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I want to apologize for this month's newsletter being late. June was a very busy month -- with art camps! The first camp I had the privilege of teaching was hosted by our local nonprofit arts mission, and it was terrific. The focus was on recycling, so most of our crafts involved recycled materials. The camp ended with a free arts and crafts day for children in the park, where those who attended the camp could showcase their work.

As a teacher, I enjoyed talking with the other instructors, seeing the projects they were working on and finding lots of new projects to try out. Did you know you could make a bowl out of dryer lint or paint like Monet on the back of a piece of linoleum? I didn't know that before, but now I do! All of the teachers were willing to share their lessons and techniques with each other, and I learned a lot at art camp, too!

I'm sure they are out there, but I have yet to meet an artist who isn't happy to share a helpful tip with another artist. Everyone I have talked with gladly answered my question about a certain technique or the type of support they use. Even online, artists are ready to help each other. Forums such as provide places where both beginning and professional artists can discuss their work.

So don't be shy. If you have a question about your art, ask a fellow artist!

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BOOK REVIEW: Artist's Photo Reference - Landscapes

North Light Books has put together a number of these photo reference books, and this is one of my favorites. Topics in this book include skies, water, trees, flowers, mountains, rocks, deserts, and the seasons. You can use the photos as they are or combine them to compose your own original work. I used two of the photos, one of a waterfall and one of fall trees, to create a completely new picture. All in all, it's a great resource for any artist!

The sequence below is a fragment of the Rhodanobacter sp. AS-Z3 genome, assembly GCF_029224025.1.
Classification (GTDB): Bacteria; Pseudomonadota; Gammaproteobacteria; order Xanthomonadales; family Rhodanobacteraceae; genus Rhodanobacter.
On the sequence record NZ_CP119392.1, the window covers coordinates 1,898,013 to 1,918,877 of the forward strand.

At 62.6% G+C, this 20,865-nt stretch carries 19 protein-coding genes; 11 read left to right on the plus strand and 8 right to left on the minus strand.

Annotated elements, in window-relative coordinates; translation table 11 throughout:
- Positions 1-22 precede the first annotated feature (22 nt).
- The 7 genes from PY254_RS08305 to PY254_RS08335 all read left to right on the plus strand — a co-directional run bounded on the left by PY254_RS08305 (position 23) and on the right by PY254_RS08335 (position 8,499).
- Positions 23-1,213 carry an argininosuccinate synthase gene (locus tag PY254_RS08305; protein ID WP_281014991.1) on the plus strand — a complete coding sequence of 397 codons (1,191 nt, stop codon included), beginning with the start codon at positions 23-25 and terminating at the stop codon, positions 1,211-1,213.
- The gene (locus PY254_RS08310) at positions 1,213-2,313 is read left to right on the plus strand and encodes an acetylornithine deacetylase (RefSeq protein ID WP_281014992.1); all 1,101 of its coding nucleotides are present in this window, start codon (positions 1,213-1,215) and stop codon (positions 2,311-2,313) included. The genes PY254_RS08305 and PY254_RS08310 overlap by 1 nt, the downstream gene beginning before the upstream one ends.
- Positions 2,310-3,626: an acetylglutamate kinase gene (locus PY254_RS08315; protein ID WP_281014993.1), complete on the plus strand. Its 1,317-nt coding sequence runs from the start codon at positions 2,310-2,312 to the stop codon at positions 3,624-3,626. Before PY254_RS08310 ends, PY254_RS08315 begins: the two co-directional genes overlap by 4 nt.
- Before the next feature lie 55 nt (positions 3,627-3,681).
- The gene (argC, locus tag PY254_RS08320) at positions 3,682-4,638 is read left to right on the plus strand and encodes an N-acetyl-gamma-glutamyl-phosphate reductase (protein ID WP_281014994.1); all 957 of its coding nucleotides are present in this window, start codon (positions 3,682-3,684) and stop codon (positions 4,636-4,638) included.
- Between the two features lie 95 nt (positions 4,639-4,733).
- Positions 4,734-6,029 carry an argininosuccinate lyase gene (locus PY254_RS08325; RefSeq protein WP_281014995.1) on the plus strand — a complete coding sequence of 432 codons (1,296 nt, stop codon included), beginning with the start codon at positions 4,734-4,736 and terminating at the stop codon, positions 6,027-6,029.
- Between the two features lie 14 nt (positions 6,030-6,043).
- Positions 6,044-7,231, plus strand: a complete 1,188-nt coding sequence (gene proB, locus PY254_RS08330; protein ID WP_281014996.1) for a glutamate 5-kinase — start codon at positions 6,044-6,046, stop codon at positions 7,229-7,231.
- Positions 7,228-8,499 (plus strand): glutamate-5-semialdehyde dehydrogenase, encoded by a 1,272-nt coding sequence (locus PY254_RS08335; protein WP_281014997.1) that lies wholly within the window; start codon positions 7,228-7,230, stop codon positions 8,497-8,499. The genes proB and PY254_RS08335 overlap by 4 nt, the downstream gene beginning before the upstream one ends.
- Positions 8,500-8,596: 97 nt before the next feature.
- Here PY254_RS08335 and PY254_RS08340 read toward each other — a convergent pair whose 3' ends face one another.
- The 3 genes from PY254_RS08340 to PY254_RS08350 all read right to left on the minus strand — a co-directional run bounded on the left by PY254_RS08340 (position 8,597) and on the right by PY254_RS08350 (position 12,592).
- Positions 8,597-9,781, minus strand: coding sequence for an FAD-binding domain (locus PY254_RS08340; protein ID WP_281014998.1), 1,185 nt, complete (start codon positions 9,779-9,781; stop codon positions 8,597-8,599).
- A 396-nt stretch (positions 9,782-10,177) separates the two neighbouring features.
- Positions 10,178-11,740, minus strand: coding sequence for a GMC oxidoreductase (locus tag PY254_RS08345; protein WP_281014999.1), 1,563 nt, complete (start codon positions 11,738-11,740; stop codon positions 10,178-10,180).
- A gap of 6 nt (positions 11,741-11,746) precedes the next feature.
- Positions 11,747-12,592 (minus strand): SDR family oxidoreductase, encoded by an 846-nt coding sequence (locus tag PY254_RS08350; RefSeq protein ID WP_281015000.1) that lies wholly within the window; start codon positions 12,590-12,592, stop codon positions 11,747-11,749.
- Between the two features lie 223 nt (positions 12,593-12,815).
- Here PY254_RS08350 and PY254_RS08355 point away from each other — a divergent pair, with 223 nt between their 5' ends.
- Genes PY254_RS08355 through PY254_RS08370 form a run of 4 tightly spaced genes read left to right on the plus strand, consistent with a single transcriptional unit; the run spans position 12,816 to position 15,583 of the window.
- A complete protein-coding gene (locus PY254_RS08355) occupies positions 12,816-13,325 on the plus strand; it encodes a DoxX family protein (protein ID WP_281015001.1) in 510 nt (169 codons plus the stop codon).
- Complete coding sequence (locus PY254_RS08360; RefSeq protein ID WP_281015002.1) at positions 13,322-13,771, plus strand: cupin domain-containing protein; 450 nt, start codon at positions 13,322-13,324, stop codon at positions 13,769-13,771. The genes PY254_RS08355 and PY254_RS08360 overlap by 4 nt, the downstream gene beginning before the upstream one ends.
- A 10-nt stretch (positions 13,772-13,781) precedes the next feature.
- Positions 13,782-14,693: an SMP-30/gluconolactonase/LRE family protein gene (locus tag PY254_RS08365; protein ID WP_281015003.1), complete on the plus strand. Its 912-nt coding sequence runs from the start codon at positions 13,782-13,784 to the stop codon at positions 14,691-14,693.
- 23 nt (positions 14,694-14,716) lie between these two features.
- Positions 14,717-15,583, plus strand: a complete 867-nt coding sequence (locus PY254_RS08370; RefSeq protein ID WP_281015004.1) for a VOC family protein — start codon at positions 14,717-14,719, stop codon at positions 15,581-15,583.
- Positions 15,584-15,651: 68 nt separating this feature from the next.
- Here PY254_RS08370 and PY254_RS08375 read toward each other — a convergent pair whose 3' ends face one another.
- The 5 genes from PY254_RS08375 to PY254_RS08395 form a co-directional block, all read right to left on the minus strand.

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Practice Drawing Pages

Over and over again, I tell the children I teach that the best way to get good at something, including art, is to practice, practice, practice. A great resource for children to use as they practice drawing are coloring pages. The shapes and lines are easy to recognize, and you can find pages to match your child's ability, from the very simple to the more complex line drawings.

There are tons of free coloring pages available on the Internet. One of my favorite sites for animal pictures is that of the National Wildlife Federation (look for their Kidzone page). They are realistic, and I've used them with both younger and older children.

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